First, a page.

More Than You Wanted To Know About Vacuum Tubes
“Leonard Hollar” <email@example.com> wrote:
What did Edison use to create the vacuum for his carbon filament light bulbs?
Answer: It doesn’t matter.
We’re not talking about light bulbs, we’re talking about vacuum tubes
The function of a vacuum tube (Or a transistor for that matter, but we’re talking about vacuum tubes. Semi conductors for another day)
As I was saying before I interrupted myself, The function of a vacuum tube is to amplify a signal. To do this, effective vacuum tubes have three parts:
- Part 1
- a cathode — think the filament of a light bulb. Something that gets so hot that electrons boil off of it. We use tungsten for this primarily for two reasons, electrons boil off of it really well, and it gets really really hot without melting, which is a good thing for a cathode to do. (More on Cathodes later.)
- Part 2
- an anode, this is just a big tube that surrounds the cathode and is a place for the electrons to go that boiled off the cathode.
The “Edison Effect” is that, in a _very very very hard vacuum_ there is a stream of electric current from the hot filament in the center, to the anode around the outside with NOTHING TOUCHING between them. If the tube has any gas in it (like lightbulbs do, they’re filled with argon or xenon or something) then the electrons hit those gas atoms and “do stuff” with the gas, and do not make it from the cathode to the anode. SO you have to get rid of every last tiny tiny bit of gas in a tube for the tube to function as an vacuum tube and for the Edison Effect to show up. Once you have pumped the tube down really really good with your refrigerator vacuum pump, which is PLENTY good enough for a light bulb, you still have to get it about 10,000 times better vacuum in order to make a good vacuum tube.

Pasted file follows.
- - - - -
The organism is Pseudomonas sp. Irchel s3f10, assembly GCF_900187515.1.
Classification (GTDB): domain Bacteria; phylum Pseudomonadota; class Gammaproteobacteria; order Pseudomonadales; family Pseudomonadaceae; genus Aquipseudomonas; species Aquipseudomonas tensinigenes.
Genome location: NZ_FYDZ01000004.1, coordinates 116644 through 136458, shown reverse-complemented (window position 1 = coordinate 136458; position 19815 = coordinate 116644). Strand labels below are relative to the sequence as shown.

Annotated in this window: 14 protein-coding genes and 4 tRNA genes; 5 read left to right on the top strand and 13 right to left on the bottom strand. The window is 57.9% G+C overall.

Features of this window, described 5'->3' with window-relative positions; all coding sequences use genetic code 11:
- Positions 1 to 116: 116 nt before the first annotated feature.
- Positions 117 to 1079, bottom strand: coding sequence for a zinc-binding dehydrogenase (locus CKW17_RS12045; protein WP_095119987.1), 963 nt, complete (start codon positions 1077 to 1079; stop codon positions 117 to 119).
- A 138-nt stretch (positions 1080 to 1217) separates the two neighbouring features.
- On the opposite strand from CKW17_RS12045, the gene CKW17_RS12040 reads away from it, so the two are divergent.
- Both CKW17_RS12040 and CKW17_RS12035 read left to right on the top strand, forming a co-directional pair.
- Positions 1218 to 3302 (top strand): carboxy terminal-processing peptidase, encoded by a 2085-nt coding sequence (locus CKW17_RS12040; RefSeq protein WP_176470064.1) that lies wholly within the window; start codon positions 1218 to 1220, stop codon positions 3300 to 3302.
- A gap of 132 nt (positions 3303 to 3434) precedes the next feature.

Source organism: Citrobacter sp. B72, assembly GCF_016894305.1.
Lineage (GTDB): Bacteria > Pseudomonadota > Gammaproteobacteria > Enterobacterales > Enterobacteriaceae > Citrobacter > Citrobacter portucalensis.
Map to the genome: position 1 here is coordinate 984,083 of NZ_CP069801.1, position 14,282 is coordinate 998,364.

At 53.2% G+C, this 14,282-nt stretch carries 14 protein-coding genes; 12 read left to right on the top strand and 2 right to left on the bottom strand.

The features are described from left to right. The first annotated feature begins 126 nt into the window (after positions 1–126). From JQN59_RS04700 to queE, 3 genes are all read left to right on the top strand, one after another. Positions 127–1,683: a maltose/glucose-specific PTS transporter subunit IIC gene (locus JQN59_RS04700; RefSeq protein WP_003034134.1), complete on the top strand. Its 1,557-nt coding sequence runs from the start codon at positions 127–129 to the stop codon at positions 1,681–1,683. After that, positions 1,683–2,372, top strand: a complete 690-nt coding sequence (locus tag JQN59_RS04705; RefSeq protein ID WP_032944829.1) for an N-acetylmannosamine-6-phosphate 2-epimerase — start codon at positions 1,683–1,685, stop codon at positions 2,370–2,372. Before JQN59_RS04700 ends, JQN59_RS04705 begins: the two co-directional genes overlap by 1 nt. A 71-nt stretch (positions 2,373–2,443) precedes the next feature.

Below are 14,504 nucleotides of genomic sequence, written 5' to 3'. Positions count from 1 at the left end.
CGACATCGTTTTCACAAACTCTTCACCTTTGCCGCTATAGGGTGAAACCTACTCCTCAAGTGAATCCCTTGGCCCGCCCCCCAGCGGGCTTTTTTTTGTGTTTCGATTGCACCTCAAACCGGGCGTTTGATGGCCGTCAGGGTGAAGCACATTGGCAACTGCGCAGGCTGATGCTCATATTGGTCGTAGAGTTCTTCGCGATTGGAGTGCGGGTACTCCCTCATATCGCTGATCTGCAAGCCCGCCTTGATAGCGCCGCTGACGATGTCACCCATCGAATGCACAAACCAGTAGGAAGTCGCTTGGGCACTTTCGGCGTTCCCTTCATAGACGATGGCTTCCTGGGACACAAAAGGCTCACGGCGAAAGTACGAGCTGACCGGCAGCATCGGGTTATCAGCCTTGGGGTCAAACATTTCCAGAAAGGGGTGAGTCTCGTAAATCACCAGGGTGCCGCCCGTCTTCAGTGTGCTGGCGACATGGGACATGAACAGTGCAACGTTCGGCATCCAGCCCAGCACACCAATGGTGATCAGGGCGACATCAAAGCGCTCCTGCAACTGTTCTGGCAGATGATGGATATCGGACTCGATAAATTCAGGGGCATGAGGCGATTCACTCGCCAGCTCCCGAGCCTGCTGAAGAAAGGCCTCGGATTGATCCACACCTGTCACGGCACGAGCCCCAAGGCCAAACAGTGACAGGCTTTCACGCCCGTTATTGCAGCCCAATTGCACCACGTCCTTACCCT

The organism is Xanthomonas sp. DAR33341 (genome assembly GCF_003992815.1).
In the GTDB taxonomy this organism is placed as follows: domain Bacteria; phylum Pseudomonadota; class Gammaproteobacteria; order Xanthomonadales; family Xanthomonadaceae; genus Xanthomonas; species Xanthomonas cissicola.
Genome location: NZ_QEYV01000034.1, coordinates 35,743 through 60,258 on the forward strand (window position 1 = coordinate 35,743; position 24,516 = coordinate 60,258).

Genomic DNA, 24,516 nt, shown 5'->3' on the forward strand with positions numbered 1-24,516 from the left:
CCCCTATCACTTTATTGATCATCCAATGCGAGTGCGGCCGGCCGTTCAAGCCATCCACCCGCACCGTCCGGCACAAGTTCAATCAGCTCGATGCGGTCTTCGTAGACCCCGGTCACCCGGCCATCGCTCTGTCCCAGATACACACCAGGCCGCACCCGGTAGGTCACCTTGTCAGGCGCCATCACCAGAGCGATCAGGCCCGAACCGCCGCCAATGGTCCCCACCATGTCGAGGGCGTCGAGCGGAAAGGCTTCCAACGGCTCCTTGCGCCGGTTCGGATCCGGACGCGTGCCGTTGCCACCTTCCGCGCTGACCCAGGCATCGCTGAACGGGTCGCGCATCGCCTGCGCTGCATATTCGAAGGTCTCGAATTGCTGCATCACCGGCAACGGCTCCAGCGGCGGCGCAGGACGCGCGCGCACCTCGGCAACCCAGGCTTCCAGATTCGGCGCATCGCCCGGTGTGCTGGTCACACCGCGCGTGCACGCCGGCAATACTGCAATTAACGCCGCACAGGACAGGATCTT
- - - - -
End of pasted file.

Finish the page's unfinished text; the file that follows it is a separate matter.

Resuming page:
But wait Rick, you said THREE parts and so far you’ve only mentioned TWO parts. AHA! Well, the third part is called the GRID. and it goes between the cathode and the anode. It’s called a grid, ’cause it’s made like window screen, it’s full of holes for the electrons to pass through on the way from the cathode to the anode.
A tube can be thought of conceptually like this:
==== | ) c / | ) a | ) t / | ) h | ) o / | ) d | ) e ==== | ) anode | | grid
Now, consider.. the cathode is white hot. Electrons (which have negative charge) are boiling off it. They are RUSHING towards the anode and there is a current between the cathode and the anode.
What happens if I put a small positive charge on the grid? The electrons, instead of rushing on to the anode are SUCKED into the grid and the signal to the anode is blocked. heheheheh
What’s cool about vacuum tubes (and transistors but that’s another paper) is that SMALL signals applied to the grid, can result in BIG changes in the amount of current making it to the anode. So, the weak tiny little signal coming off a crystal radio receiver, which one person can only hear if they stick it inside their ear, attached to the grid of the tube, can make a change in the current going to the anode so big that it can cause a loudspeaker to wave back and forth and make enough sound that the entire BAR can hear the radio instead.